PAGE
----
The plans call for more than 200 apartments, 230,000 square feet of office space, and 26,000 square feet of retail in one of D.C.’s poorest neighborhoods. Renderings show gleaming buildings that would fit right into the city’s most thriving corridors, with fashion boutiques, a cafe, and a bookstore surrounding the Metro station. The multi-tiered offices feature multiple roof decks, while balconies at the residences overlook a revitalized Congress Heights.
In its submission to the Zoning Commission, which will hold a hearing on the proposed zoning change for the project on Thursday, the developer, Sanford Capital, promises “a vibrant transit-oriented development” with improved pedestrian safety nearby, higher Metro ridership, and substantial community benefits.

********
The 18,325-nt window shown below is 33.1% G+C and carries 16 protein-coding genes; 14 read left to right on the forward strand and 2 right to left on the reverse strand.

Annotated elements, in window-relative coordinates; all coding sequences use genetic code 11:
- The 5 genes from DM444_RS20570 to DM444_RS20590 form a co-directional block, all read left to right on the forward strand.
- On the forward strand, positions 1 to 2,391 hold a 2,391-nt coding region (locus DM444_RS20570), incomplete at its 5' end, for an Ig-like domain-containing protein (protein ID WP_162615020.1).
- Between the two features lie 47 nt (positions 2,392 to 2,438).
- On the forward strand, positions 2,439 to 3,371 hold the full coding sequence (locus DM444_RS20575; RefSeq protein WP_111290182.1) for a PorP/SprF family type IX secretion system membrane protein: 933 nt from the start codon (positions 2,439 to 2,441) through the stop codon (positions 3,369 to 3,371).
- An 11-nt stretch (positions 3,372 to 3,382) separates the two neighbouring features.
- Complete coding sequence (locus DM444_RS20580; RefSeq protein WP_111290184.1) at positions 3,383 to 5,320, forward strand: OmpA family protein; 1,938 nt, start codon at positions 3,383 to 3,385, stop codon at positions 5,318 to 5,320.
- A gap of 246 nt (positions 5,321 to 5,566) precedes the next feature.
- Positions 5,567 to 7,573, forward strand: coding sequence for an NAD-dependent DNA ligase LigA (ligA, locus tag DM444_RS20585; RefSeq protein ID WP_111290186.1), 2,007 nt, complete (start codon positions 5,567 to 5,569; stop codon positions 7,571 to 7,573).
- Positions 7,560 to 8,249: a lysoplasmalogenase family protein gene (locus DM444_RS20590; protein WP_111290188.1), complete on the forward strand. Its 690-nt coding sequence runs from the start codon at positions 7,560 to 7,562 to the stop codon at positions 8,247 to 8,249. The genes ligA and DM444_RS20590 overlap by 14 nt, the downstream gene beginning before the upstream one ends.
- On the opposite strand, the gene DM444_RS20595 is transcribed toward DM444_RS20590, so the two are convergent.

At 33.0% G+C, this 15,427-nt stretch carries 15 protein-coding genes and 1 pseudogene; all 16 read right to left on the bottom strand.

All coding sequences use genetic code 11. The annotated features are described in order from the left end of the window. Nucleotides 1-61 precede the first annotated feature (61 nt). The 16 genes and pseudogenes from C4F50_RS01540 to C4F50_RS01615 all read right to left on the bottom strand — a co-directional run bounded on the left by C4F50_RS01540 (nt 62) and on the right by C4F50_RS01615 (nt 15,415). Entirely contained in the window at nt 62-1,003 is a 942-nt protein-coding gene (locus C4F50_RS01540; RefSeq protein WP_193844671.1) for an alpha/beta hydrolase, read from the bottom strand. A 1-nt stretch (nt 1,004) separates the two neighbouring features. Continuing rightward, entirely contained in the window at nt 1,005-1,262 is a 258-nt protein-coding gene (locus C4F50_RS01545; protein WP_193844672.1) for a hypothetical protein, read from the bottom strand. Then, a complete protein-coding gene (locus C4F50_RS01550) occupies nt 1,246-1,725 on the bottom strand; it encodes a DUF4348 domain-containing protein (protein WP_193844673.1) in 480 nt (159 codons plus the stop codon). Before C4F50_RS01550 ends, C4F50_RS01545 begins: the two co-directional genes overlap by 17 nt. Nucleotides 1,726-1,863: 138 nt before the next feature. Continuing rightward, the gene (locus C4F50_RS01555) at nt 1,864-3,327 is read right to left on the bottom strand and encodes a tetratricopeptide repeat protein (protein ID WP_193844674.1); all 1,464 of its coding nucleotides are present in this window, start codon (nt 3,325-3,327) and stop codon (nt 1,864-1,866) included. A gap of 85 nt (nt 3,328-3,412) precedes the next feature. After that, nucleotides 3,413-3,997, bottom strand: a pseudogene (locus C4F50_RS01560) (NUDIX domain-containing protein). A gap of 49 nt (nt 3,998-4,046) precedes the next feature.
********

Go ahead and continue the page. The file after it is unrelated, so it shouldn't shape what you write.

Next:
The reality is more complicated. Where the new development is slated to rise, four decrepit apartment buildings now stand. Residents there say that Sanford has allowed the properties to deteriorate and has passively and actively sought to drive the tenants away in order to clear the buildings. Sanford’s control of the site is complicated by a fifth, vacant building that’s the subject of a lawsuit. And some residents and neighbors say an agreement between Sanford and local organizations intended to benefit the community instead gives hundreds of thousands of dollars to politically connected Ward 8 groups while doing little for residents of the properties.